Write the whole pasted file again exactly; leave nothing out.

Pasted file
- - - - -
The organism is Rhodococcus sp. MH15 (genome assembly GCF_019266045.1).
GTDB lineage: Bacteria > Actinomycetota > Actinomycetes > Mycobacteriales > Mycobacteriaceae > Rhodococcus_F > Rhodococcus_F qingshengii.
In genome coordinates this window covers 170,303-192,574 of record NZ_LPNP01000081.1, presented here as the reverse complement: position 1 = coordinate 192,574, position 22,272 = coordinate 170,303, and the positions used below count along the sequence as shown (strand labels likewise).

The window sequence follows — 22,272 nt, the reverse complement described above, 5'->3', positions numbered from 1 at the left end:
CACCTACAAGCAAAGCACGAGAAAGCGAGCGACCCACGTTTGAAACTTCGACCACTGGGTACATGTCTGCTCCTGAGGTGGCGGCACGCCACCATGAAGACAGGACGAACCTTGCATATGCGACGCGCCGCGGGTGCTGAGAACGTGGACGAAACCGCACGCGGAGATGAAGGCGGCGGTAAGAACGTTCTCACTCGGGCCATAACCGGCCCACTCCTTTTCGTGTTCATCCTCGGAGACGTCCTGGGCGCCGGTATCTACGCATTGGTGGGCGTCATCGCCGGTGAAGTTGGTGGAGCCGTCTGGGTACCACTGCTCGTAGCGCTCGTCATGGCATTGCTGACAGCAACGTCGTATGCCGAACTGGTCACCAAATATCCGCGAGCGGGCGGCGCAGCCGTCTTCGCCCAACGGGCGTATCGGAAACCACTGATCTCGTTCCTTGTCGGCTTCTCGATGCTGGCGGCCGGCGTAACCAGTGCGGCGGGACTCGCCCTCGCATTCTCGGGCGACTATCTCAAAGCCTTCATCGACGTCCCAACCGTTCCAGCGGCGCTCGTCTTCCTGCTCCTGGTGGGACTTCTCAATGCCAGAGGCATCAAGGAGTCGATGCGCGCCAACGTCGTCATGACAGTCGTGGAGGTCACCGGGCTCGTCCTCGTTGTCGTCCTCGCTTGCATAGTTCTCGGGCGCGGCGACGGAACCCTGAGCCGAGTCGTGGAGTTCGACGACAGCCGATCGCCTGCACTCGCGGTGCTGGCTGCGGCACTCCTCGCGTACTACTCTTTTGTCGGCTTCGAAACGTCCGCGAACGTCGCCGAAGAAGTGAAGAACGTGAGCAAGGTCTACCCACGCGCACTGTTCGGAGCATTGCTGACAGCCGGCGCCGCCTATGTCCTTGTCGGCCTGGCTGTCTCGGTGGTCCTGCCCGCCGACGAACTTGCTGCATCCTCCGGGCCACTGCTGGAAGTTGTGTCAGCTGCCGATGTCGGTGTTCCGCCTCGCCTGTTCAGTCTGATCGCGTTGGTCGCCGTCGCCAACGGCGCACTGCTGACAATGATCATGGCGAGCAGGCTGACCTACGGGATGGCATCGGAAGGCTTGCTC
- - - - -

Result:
The organism is Rhodococcus sp. MH15 (genome assembly GCF_019266045.1).
GTDB lineage: Bacteria > Actinomycetota > Actinomycetes > Mycobacteriales > Mycobacteriaceae > Rhodococcus_F > Rhodococcus_F qingshengii.
In genome coordinates this window covers 170,303-192,574 of record NZ_LPNP01000081.1, presented here as the reverse complement: position 1 = coordinate 192,574, position 22,272 = coordinate 170,303, and the positions used below count along the sequence as shown (strand labels likewise).

The window sequence follows — 22,272 nt, the reverse complement described above, 5'->3', positions numbered from 1 at the left end:
CACCTACAAGCAAAGCACGAGAAAGCGAGCGACCCACGTTTGAAACTTCGACCACTGGGTACATGTCTGCTCCTGAGGTGGCGGCACGCCACCATGAAGACAGGACGAACCTTGCATATGCGACGCGCCGCGGGTGCTGAGAACGTGGACGAAACCGCACGCGGAGATGAAGGCGGCGGTAAGAACGTTCTCACTCGGGCCATAACCGGCCCACTCCTTTTCGTGTTCATCCTCGGAGACGTCCTGGGCGCCGGTATCTACGCATTGGTGGGCGTCATCGCCGGTGAAGTTGGTGGAGCCGTCTGGGTACCACTGCTCGTAGCGCTCGTCATGGCATTGCTGACAGCAACGTCGTATGCCGAACTGGTCACCAAATATCCGCGAGCGGGCGGCGCAGCCGTCTTCGCCCAACGGGCGTATCGGAAACCACTGATCTCGTTCCTTGTCGGCTTCTCGATGCTGGCGGCCGGCGTAACCAGTGCGGCGGGACTCGCCCTCGCATTCTCGGGCGACTATCTCAAAGCCTTCATCGACGTCCCAACCGTTCCAGCGGCGCTCGTCTTCCTGCTCCTGGTGGGACTTCTCAATGCCAGAGGCATCAAGGAGTCGATGCGCGCCAACGTCGTCATGACAGTCGTGGAGGTCACCGGGCTCGTCCTCGTTGTCGTCCTCGCTTGCATAGTTCTCGGGCGCGGCGACGGAACCCTGAGCCGAGTCGTGGAGTTCGACGACAGCCGATCGCCTGCACTCGCGGTGCTGGCTGCGGCACTCCTCGCGTACTACTCTTTTGTCGGCTTCGAAACGTCCGCGAACGTCGCCGAAGAAGTGAAGAACGTGAGCAAGGTCTACCCACGCGCACTGTTCGGAGCATTGCTGACAGCCGGCGCCGCCTATGTCCTTGTCGGCCTGGCTGTCTCGGTGGTCCTGCCCGCCGACGAACTTGCTGCATCCTCCGGGCCACTGCTGGAAGTTGTGTCAGCTGCCGATGTCGGTGTTCCGCCTCGCCTGTTCAGTCTGATCGCGTTGGTCGCCGTCGCCAACGGCGCACTGCTGACAATGATCATGGCGAGCAGGCTGACCTACGGGATGGCATCGGAAGGCTTGCTC